Sweden signs NATO request, Finns formally backs move

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STOCKHOLM – Sweden on Tuesday signed an official request to join NATO, a day after the country announced it would seek membership in a 30-member military alliance. In neighboring Finland, lawmakers are expected to formally support the decision to join Finnish leaders later in the day.

The move by the two Nordic countries, sparking Sweden’s more than 200 years of military disarmament after World War II and ending Finland’s disorganization, has provoked the Kremlin’s anger.

Although most NATO members are keen to welcome the two countries as soon as possible, Turkey has potentially complicated their accession by saying that it does not allow them to join because of their perceived inaction against exiled Kurdish militants.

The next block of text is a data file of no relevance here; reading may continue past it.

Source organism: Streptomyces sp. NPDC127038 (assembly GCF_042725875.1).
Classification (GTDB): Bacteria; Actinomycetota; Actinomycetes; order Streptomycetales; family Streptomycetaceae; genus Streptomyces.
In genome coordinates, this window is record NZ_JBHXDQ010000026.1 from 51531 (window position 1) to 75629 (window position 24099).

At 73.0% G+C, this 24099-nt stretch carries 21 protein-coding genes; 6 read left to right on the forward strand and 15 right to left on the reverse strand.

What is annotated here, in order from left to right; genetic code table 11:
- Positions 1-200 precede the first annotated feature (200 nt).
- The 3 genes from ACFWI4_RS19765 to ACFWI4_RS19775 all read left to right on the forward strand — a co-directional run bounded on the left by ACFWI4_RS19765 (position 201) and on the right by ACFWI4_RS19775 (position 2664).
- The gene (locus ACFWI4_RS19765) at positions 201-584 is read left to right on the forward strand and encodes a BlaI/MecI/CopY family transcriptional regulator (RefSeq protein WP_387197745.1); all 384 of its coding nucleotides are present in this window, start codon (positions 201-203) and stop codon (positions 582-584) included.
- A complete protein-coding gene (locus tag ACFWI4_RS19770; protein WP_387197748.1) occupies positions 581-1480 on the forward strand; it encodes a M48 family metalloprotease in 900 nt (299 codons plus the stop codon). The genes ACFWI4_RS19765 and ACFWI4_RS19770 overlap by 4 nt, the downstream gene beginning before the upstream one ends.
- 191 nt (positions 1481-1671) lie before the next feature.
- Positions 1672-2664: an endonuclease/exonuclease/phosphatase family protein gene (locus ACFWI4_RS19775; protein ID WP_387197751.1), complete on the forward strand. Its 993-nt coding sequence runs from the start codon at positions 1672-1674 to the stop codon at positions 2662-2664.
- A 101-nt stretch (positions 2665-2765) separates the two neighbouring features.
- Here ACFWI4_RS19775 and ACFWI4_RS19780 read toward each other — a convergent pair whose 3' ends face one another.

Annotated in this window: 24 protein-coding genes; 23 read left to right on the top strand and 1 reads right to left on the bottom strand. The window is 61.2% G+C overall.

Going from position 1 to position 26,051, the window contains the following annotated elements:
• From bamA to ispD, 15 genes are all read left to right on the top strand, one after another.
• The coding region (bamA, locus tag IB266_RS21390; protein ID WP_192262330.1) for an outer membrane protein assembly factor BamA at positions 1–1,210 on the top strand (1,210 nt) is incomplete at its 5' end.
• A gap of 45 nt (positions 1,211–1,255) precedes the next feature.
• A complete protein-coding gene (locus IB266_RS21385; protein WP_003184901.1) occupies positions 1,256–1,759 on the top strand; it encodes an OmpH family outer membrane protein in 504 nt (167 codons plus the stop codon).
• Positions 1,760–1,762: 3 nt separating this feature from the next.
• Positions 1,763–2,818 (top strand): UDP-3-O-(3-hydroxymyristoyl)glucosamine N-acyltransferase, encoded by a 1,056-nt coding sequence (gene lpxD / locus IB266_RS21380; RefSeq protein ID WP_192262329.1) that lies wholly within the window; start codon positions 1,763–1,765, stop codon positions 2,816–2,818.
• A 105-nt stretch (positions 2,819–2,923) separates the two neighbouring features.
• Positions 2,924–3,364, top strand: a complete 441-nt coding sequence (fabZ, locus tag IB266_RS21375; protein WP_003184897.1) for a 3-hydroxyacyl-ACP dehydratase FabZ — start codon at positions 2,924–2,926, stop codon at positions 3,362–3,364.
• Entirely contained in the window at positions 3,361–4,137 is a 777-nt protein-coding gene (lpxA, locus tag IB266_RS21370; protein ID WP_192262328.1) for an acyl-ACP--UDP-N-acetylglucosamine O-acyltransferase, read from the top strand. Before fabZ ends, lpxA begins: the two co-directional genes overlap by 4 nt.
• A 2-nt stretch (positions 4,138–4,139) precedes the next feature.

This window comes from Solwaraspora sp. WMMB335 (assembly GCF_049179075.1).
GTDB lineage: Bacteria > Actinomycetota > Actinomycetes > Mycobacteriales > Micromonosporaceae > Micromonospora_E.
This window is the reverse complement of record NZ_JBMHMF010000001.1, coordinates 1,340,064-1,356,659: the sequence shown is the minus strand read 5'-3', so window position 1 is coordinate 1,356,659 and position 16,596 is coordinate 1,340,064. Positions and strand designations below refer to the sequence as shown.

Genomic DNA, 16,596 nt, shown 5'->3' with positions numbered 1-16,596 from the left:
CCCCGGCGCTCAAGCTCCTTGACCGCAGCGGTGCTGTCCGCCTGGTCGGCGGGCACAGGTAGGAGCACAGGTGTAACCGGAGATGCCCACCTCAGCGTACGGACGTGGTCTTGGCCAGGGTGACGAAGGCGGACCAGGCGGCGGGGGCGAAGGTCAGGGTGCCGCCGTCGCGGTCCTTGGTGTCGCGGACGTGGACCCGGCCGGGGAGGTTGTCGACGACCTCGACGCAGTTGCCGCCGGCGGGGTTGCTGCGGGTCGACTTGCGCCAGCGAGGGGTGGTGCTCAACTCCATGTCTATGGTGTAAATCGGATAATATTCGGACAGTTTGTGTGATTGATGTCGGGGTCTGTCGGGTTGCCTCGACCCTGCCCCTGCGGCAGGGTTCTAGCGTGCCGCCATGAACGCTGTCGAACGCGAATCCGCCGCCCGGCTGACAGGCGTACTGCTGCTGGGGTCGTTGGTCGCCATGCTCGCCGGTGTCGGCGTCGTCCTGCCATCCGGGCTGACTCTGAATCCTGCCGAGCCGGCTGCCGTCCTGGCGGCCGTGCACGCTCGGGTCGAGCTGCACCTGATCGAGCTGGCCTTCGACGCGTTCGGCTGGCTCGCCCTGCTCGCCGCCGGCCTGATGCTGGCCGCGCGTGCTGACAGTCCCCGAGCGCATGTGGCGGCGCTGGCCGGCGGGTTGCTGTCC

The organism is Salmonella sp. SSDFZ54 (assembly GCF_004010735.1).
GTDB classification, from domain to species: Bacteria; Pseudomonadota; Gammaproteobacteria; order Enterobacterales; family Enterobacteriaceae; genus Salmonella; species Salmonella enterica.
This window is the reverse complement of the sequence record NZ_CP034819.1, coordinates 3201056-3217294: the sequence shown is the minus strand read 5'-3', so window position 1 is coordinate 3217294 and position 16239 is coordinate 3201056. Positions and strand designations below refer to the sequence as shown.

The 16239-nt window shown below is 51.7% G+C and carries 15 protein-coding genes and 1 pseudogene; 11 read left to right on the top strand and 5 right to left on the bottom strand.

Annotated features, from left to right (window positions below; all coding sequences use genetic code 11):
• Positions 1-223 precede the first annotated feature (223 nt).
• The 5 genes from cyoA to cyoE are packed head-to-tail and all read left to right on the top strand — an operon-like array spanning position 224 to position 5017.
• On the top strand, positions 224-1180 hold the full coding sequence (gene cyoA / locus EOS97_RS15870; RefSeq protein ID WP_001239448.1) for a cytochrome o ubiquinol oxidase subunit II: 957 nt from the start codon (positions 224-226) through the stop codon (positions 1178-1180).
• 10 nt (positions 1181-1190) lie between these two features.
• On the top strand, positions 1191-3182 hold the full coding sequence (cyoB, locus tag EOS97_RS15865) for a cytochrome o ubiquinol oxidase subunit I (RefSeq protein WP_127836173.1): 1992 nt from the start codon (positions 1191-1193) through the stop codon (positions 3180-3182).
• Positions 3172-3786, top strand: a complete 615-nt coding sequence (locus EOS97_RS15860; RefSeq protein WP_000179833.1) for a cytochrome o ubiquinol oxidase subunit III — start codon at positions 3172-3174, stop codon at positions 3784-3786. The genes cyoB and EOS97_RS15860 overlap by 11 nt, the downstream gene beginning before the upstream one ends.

Turkish President Recep Tayyip Erdogan doubled down in remarks last week on Monday, indicating that the path to the two Nordic countries in NATO would be smooth. NATO’s current 30 members must agree to open the door to new members. He accused the two Nordic countries of refusing to hand over their country’s desired “terrorists”.

In Stockholm, Swedish Foreign Minister Anne Linde signed a formal request to join the alliance, which she said would be sent to NATO Secretary General Jens Stoltenberg.

“It seems we have made a decision that is best for Sweden,” he said as he signed the document.

Finnish President Sauli Ninistটো has arrived in Sweden for an official visit and was welcomed by King Carl XVI Gustaf of Sweden and Queen Sylvia, who invited him. Ninisto is expected to address the Swedish parliament, focusing on NATO and meeting with Prime Minister Magdalena Anderson.

On Twitter, Ninisto said that “the timing is excellent, a strong and stable Nordic region is our common cause.”

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